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Two college students drive 20 hours to cast their ballots in Texas

Two college students drive 20 hours to cast their ballots in Texas
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Two college students in Washington, D.C. drove 20 hours to cast their ballot in Texas after never receiving the mail-in ballots they requested in August.

Twenty-year-olds Meredith Reilly and Zachary Houdek drove nearly 1,400 miles to vote in the Lone Star state after Reilly said that her request for a mail-in ballot was not received by election officials in Tarrant County.

“About a month or so ago, I hadn’t heard anything back, so I checked the website and my request hadn’t been processed,” she said, according to the Fort Worth Star-Telegram. “My name wasn’t in the system. Nothing.”

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Houdek had a similar problem in his hometown in Travis County.

"Neither of us were planning on coming home to Texas for Thanksgiving. We were going to stay in the Northeast," Reilly said, according to the newspaper. "We just had to make sure our votes counted for the presidential election, as well as down ballot."

Houdek told CNN that both students had no problems voting through absentee ballots in Texas from The District during the 2018 midterm elections, adding, "this election has been so different, it's been horrible."

The two students left the nation's capital Sunday afternoon, stopping only once to sleep for a few hours in Tennessee before arriving in Fort Worth Monday afternoon.

 

News of the two students' arduous trip comes as Texas has become a recent target for former Vice President Joe BidenJoe BidenNoem touts South Dakota coronavirus response, knocks lockdowns in CPAC speech On The Trail: Cuomo and Newsom — a story of two embattled governors Biden celebrates vaccine approval but warns 'current improvement could reverse' MORE's campaign. On Friday, Biden's running mate Sen. Kamala HarrisKamala HarrisDwayne 'The Rock' Johnson vs. Donald Trump: A serious comparison Exclusive: How Obama went to bat for Warren To unite America, Biden administration must brace for hate MORE (D-Calif.) campaigned and participated in various voter turnout events in the state.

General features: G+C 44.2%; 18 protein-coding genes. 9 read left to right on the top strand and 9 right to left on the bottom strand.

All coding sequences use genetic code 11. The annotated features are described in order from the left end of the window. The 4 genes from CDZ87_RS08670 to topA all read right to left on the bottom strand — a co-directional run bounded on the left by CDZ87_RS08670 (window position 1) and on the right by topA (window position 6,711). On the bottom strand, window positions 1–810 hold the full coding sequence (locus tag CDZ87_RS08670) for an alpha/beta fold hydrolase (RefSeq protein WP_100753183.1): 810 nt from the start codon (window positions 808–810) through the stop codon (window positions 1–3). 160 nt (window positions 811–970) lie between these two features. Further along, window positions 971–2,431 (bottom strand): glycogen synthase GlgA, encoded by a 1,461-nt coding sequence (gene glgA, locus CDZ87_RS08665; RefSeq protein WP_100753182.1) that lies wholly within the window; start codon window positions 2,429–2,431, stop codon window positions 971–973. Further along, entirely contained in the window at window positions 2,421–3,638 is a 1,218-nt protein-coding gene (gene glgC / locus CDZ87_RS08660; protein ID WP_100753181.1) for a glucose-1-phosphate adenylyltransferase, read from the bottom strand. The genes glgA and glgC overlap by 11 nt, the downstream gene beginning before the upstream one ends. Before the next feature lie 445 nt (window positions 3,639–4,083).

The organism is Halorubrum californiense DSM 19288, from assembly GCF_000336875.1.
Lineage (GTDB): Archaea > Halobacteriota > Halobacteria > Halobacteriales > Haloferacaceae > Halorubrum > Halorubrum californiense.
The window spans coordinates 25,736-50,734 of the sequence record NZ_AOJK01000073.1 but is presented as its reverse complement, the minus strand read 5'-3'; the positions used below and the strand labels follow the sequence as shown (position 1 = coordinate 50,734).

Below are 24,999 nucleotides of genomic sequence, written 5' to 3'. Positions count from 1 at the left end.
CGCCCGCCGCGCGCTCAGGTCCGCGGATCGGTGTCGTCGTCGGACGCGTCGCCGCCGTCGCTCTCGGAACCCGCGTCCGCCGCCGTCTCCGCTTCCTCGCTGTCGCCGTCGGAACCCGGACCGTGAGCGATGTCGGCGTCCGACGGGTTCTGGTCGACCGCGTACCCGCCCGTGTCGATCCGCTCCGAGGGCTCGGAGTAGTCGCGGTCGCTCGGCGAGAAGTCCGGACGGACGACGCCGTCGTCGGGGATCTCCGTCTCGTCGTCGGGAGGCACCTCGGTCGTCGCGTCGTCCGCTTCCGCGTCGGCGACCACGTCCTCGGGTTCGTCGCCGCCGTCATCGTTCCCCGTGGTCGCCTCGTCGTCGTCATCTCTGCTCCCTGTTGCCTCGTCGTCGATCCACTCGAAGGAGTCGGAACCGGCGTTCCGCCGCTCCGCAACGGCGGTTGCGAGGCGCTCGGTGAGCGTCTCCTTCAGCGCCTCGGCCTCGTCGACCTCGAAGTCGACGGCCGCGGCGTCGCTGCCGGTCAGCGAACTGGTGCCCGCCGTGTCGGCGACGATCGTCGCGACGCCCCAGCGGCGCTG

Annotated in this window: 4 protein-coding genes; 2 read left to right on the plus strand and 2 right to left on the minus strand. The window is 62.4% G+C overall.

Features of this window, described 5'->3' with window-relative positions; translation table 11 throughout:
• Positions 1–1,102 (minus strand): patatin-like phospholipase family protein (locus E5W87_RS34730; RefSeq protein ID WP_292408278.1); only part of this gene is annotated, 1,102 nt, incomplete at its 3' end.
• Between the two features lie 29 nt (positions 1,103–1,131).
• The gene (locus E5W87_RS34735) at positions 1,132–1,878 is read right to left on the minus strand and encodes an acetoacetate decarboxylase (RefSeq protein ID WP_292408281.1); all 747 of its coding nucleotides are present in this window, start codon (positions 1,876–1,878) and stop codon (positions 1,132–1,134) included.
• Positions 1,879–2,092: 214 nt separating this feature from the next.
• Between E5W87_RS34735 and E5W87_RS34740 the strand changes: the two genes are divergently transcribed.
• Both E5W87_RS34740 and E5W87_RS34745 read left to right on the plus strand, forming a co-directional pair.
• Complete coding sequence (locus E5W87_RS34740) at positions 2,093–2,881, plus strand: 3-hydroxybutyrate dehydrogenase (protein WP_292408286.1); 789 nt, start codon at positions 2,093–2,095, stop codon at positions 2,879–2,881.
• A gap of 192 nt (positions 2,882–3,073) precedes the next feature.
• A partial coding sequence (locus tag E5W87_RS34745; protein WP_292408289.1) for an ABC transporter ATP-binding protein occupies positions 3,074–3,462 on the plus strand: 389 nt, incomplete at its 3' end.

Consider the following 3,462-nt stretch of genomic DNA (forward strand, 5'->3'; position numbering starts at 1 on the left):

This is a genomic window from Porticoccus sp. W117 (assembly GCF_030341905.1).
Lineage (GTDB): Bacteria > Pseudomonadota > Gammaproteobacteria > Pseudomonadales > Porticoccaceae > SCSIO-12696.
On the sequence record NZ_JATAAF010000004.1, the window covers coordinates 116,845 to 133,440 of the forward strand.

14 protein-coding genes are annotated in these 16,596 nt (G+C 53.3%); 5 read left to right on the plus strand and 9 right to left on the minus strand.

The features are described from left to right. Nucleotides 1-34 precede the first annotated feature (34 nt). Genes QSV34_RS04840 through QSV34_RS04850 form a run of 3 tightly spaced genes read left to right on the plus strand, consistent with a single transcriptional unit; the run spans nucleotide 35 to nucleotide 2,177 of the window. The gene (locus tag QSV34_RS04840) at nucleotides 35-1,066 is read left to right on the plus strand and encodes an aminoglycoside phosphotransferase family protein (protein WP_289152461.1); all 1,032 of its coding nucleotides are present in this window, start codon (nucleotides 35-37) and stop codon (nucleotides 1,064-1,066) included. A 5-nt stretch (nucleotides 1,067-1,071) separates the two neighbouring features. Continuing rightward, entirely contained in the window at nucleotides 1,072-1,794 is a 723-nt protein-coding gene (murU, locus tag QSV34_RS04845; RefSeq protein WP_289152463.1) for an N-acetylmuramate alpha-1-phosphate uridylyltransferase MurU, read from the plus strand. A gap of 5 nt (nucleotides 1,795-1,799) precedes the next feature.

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The Cook Political Report, an election handicapper this week moved the presidential race in Texas from "lean Republican" to a "toss up," and recent polling finds President TrumpDonald TrumpNoem touts South Dakota coronavirus response, knocks lockdowns in CPAC speech On The Trail: Cuomo and Newsom — a story of two embattled governors McCarthy: 'I would bet my house' GOP takes back lower chamber in 2022 MORE neck and neck with Biden in a state that he won by over roughly 800,000 votes in 2016. 

The students' story also shows that younger voters, a voting bloc that did not show as much enthusiasm in 2016, is engaged in this election. Over 4 million people between the ages of 18 and 29 have cast their ballot after skipping the voting booths four years ago.

In Texas, over 2 million people who did not vote in the previous presidential election have already voted this year.